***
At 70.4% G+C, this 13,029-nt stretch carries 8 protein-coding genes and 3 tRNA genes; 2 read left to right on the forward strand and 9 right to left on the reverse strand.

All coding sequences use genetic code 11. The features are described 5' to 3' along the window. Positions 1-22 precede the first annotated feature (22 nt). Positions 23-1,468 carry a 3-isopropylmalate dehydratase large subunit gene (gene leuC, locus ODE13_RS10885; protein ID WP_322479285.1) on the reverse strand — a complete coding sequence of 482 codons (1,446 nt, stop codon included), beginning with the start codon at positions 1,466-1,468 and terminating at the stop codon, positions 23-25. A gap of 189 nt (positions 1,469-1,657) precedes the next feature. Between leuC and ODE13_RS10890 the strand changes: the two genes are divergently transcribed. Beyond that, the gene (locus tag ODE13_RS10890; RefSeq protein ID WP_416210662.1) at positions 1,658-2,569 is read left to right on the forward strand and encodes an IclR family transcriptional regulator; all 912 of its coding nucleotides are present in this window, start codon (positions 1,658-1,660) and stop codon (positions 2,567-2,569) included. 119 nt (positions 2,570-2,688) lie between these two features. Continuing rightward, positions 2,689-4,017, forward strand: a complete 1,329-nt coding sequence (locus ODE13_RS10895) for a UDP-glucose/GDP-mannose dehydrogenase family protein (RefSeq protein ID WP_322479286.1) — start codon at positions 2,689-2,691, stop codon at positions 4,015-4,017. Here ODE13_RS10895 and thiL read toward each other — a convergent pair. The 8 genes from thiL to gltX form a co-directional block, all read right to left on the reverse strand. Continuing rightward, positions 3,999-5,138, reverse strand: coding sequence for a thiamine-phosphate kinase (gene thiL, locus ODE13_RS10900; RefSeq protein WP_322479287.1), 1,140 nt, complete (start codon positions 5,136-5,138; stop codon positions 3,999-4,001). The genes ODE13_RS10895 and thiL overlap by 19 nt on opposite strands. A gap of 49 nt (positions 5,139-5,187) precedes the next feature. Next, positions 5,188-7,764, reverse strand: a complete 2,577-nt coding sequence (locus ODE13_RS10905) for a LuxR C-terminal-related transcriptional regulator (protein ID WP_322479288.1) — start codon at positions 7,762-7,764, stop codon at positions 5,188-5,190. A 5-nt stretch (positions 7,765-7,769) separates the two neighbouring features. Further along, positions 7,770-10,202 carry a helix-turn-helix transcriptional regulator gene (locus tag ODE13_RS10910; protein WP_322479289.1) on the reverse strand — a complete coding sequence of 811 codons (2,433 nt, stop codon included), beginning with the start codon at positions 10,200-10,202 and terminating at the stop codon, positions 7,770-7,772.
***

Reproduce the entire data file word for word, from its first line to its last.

At 70.4% G+C, this 13,029-nt stretch carries 8 protein-coding genes and 3 tRNA genes; 2 read left to right on the forward strand and 9 right to left on the reverse strand.

All coding sequences use genetic code 11. The features are described 5' to 3' along the window. Positions 1-22 precede the first annotated feature (22 nt). Positions 23-1,468 carry a 3-isopropylmalate dehydratase large subunit gene (gene leuC, locus ODE13_RS10885; protein ID WP_322479285.1) on the reverse strand — a complete coding sequence of 482 codons (1,446 nt, stop codon included), beginning with the start codon at positions 1,466-1,468 and terminating at the stop codon, positions 23-25. A gap of 189 nt (positions 1,469-1,657) precedes the next feature. Between leuC and ODE13_RS10890 the strand changes: the two genes are divergently transcribed. Beyond that, the gene (locus tag ODE13_RS10890; RefSeq protein ID WP_416210662.1) at positions 1,658-2,569 is read left to right on the forward strand and encodes an IclR family transcriptional regulator; all 912 of its coding nucleotides are present in this window, start codon (positions 1,658-1,660) and stop codon (positions 2,567-2,569) included. 119 nt (positions 2,570-2,688) lie between these two features. Continuing rightward, positions 2,689-4,017, forward strand: a complete 1,329-nt coding sequence (locus ODE13_RS10895) for a UDP-glucose/GDP-mannose dehydrogenase family protein (RefSeq protein ID WP_322479286.1) — start codon at positions 2,689-2,691, stop codon at positions 4,015-4,017. Here ODE13_RS10895 and thiL read toward each other — a convergent pair. The 8 genes from thiL to gltX form a co-directional block, all read right to left on the reverse strand. Continuing rightward, positions 3,999-5,138, reverse strand: coding sequence for a thiamine-phosphate kinase (gene thiL, locus ODE13_RS10900; RefSeq protein WP_322479287.1), 1,140 nt, complete (start codon positions 5,136-5,138; stop codon positions 3,999-4,001). The genes ODE13_RS10895 and thiL overlap by 19 nt on opposite strands. A gap of 49 nt (positions 5,139-5,187) precedes the next feature. Next, positions 5,188-7,764, reverse strand: a complete 2,577-nt coding sequence (locus ODE13_RS10905) for a LuxR C-terminal-related transcriptional regulator (protein ID WP_322479288.1) — start codon at positions 7,762-7,764, stop codon at positions 5,188-5,190. A 5-nt stretch (positions 7,765-7,769) separates the two neighbouring features. Further along, positions 7,770-10,202 carry a helix-turn-helix transcriptional regulator gene (locus tag ODE13_RS10910; protein WP_322479289.1) on the reverse strand — a complete coding sequence of 811 codons (2,433 nt, stop codon included), beginning with the start codon at positions 10,200-10,202 and terminating at the stop codon, positions 7,770-7,772.